Harry Price enumerated ten definite points in which Stella's remarkable prediction was correct: (1) The Daily Mail, (2) the date, (3) the name of the company - at the sťance it was thought that it referred to a man named "Andrew Salt" whom nobody knew among the sitters, (4) the name of the article, (5) the "large letters," (6) the boy, (7) the "falling" or "letting fall" - the illustration accompanying the advertisement showed a small boy spilling some liver salt, (8) the "tin," (9) the "white powder," (10) the "being poured out." Price added an eleventh verification: the suggestion of a "doctor" standing behind the boy looked very much like a symbolic visualisation of the medical nature of the article advertised.
Of course, Harry Price took immediate steps to investigate the circumstances of this strange event. The Andrews people told him that they had prepared the advertisement after the date of the sťance. As a fact, it was substituted fairly late for another layout they had intended to use. Their advertising department was in the North. Stella never had any contact with them and knew nothing of Andrews Liver Salts or newspapers. "The affair created very considerable interest in the Daily Mail office," Harry Price related, " and I believe they held an editorial council concerning what action should be taken in the matter. The editor wrote me that he was 'quite convinced by the evidence submitted,' but if he were to have the case written up, ninety per cent of his readers would put it down as an 'advertising dodge."'
It was one of the strange, inconclusive, mysterious incidents that crop up now and then in psychical research - tantalising and baffling because it seems to be without purpose. But it was only one incident in the long series of sittings. All through April, May and June the sťances continued and the results were most interesting and convincing. Now and then Stella became too exhausted and even a little frightened by her own powers. "I felt so very queer last evening," she wrote to Price in June, 1923, "that I paid another visit to the doctor. He has advised me to rest for a day or two." But she continued the sťances. In July, 1923, there was some discussion of her going to America under the auspices of the Scientific American and Price tried to find her a suitable companion as he could not go himself. He also approached a number of hospitals to get Stella a position as a nurse. The American trip came to nothing. Stella obtained a job and decided to drop her psychical work for the time being. Harry Price did not try to force or over-persuade her. In October, 1923, the first series of sťances ended.
However, in December, 1925, he met her again and a month later Stella agreed to sit for a new series. Control was tightened and improved; yet the phenomena continued to be almost as brilliant as during the firat series. Dr. R. J. Tillyard, F.R.S., the chief entomologist to the Australian Government, who had co-operated with Harry Price in various investigations, conducted a special test sťance at which only he, his wife and Stella were present. Raps and telekinetic movements were observed and a lowering of temperature was noted. Dr. Tillyard was greatly impressed, and in a long article which he contributed to Nature expressed the opinion that Stella's powers were genuine and deserved the most careful scientific investigation. Stella herself wrote to Price just before the sittings began again:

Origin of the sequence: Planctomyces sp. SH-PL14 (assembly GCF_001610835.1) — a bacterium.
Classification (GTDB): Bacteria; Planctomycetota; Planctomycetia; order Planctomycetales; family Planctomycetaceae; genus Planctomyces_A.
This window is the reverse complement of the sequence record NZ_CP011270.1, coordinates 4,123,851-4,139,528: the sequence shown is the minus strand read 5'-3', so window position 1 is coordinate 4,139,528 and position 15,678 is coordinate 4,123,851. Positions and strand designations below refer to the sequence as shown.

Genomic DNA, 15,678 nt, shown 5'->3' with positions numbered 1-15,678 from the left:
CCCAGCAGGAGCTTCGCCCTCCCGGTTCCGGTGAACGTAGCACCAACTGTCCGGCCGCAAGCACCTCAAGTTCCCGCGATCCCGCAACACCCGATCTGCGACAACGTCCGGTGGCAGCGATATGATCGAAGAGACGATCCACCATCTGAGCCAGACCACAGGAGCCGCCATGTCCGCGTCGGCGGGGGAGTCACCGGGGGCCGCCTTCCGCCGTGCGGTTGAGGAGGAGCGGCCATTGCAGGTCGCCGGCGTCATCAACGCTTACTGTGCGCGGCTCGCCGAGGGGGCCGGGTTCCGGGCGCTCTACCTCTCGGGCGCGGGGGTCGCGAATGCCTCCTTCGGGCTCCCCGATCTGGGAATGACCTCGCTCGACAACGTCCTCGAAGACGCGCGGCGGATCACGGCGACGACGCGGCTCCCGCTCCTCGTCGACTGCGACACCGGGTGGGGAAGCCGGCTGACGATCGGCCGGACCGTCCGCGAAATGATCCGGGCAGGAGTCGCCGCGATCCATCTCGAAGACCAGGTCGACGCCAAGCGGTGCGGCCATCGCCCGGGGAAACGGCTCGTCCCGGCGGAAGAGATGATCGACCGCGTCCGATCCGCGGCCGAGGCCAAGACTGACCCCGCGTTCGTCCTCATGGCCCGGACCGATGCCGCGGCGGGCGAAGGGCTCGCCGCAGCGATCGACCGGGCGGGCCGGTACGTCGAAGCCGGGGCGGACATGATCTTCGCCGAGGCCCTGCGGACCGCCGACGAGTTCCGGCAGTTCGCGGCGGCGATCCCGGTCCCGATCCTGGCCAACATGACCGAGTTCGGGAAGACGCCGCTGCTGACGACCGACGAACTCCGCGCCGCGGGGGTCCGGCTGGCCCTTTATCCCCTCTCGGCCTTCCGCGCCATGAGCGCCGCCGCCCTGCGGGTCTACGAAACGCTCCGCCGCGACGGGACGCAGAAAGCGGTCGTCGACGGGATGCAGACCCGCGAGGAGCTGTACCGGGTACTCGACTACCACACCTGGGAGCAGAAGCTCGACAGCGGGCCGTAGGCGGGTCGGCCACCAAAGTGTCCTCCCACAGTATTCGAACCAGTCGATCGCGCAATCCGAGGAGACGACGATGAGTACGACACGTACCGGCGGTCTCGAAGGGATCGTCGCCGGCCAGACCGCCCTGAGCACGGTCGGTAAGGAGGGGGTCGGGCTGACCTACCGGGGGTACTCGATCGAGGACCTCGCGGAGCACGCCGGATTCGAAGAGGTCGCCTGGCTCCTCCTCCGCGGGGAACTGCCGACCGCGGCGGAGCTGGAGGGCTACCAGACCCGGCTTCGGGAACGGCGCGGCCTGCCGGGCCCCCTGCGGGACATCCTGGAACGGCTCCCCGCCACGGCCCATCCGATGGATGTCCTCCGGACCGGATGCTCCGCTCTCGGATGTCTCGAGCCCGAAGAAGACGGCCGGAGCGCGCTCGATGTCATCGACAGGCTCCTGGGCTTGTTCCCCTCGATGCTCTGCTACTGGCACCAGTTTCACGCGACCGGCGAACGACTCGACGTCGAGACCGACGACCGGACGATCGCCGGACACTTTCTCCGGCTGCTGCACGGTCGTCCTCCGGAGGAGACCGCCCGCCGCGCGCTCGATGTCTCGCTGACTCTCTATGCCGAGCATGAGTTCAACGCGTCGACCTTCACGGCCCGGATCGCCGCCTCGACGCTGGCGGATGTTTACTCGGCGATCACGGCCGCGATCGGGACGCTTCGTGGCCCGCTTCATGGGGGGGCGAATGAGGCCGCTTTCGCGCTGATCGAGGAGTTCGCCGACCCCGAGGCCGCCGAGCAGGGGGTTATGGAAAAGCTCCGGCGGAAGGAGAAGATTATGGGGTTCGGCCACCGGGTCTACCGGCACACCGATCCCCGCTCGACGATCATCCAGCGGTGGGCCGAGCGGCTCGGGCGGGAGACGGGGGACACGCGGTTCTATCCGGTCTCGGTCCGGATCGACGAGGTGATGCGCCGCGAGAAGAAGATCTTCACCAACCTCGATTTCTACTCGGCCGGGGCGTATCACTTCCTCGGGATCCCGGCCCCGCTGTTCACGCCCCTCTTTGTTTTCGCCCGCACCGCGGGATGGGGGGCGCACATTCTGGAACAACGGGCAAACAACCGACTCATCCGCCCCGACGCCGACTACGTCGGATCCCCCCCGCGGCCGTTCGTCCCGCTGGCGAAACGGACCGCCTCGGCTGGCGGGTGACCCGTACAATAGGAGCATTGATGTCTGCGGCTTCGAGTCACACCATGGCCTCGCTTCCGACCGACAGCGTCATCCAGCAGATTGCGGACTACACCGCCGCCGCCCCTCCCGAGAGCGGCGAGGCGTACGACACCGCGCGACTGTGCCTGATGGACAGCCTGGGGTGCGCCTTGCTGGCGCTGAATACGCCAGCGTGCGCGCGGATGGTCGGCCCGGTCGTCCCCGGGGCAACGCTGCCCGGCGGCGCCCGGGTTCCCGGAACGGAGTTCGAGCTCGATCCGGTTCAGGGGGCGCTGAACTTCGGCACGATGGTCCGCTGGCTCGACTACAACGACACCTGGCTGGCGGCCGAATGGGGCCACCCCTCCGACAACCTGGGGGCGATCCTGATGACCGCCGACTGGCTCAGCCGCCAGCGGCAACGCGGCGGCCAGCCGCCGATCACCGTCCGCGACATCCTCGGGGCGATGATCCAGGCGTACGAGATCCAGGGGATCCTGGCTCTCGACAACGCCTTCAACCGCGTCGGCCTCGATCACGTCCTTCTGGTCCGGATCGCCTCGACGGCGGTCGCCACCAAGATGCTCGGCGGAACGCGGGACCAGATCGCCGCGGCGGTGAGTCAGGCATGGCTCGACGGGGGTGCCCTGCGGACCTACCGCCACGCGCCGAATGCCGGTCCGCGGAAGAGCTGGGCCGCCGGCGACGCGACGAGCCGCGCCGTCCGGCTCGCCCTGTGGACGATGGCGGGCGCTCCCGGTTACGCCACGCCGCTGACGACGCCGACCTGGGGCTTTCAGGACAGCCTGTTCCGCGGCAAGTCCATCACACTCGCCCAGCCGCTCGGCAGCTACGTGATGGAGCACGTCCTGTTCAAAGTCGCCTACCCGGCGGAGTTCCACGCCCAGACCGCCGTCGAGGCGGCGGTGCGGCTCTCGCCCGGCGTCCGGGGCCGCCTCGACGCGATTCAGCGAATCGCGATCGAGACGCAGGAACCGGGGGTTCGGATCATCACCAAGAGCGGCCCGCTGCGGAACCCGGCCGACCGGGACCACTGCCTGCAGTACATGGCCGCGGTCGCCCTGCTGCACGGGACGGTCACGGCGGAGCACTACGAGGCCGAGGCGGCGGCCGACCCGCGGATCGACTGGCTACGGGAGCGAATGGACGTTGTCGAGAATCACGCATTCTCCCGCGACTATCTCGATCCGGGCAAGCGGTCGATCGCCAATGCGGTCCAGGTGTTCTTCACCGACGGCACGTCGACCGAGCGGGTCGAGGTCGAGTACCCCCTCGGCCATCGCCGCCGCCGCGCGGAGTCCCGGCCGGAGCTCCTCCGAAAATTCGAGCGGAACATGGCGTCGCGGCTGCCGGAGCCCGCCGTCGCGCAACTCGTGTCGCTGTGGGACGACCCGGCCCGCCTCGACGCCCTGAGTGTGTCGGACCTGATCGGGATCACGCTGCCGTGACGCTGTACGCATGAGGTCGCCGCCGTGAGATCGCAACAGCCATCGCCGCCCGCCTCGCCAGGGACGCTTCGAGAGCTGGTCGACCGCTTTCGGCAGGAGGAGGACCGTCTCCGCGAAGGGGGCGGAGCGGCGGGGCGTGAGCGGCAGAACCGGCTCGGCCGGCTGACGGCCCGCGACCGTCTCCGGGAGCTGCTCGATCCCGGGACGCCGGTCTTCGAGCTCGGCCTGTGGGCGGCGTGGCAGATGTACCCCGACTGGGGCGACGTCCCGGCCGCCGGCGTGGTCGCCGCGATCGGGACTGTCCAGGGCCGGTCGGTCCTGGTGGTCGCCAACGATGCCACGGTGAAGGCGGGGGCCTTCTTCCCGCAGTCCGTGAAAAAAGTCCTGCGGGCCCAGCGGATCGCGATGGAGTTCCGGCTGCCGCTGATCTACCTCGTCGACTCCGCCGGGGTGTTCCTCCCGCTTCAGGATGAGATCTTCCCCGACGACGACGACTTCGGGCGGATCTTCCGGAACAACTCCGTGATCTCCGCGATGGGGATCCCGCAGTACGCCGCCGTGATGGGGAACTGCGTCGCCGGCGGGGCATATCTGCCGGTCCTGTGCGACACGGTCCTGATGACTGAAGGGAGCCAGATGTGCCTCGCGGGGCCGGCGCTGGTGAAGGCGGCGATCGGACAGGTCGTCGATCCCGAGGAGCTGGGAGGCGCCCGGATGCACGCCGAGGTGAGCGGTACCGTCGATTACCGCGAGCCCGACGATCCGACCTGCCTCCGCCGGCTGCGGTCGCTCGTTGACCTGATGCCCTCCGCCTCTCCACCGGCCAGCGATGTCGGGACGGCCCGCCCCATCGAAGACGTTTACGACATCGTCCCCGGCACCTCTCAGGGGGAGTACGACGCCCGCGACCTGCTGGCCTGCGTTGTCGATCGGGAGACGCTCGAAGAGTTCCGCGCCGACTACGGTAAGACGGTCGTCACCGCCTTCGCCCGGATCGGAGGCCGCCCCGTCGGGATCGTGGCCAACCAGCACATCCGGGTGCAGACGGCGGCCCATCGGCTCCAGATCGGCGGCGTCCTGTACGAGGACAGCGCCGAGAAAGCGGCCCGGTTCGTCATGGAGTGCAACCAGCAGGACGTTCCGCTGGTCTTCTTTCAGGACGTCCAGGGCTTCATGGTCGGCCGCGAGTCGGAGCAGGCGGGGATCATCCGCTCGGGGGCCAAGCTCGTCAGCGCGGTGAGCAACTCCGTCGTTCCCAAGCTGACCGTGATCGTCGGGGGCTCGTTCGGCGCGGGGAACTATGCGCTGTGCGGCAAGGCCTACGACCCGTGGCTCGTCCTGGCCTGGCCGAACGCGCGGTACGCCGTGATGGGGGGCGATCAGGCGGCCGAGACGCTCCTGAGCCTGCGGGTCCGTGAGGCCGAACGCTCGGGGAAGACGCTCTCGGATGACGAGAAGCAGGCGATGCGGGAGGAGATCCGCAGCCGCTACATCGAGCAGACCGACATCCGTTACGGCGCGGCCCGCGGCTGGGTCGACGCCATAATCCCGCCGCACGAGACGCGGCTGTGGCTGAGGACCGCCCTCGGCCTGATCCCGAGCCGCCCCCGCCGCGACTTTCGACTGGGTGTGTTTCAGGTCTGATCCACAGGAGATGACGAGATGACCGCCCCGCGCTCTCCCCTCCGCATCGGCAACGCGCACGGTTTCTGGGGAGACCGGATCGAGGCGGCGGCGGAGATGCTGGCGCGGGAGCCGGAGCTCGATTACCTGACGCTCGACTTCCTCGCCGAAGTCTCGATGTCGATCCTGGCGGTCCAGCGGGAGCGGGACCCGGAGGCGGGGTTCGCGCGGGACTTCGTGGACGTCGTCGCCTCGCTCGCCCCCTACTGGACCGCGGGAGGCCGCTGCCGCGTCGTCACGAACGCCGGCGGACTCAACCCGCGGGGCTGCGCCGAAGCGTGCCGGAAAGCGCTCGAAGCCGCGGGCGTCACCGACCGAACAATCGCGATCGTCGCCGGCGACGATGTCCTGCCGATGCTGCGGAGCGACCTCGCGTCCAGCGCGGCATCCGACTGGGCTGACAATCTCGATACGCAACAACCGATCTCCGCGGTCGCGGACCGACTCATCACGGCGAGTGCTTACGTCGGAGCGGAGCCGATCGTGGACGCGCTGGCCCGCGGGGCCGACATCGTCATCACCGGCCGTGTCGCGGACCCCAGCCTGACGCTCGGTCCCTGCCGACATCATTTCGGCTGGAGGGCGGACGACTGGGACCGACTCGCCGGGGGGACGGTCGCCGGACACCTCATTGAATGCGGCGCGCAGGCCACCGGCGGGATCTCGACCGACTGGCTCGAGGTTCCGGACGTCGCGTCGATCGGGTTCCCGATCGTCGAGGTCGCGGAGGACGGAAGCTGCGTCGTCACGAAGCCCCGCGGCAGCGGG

But though Harry Price had been sorry to let her go in 1923, he bore her no grudge and was genuinely happy to see her come back. The sťances went on till August, 1926, when Stella cried off again. However, she resumed for a third series in March, 1928. Professor Julian Huxley, Dr. E. B. Strauss and Professor E. N. da C. Andrade were among the sitters and many brilliant phenomena were obtained. But Stella was engaged, and as her marriage was approaching she felt she could not go on. She was busy house-hunting, and she was not really interested. These were the last sittings Harry Price had with her. To-day Stella is happily married and out of psychical research, though it is hoped to bring her back into it again.
Her mediumship was remarkable for many things quite apart from the phenomena she produced. She never dreamt of becoming a professional medium and had little interest in occult things. She had never been accused of cheating. She was one of the very few mediums in whose genuineness all the people who sat with her believed without reservations. She never turned temperamental, did not demand any special ritual, and made no stipulations. She gave Harry Price the first experience of mediumship tested under his conditions. The book he wrote about her in 1925 covered only the first series of sittings, but he reported on the later experiments in various papers and devoted chapters to her in his various books.
Perhaps no piece of research which he conducted was so much appreciated and so fully accepted as his work with Stella C. While with Rudi Schneider and Eleanora Zugun he had to endure many attacks and fight a good many battles, Stella's personality and achievements disarmed the most exacting critics. Harry Price's detailed report was published in America, France and Germany almost simultaneously. When his book appeared, it was reviewed widely and appreciatively. Stella C. brought him the first serious success in psychical research, and he remained grateful to her to the end of his life.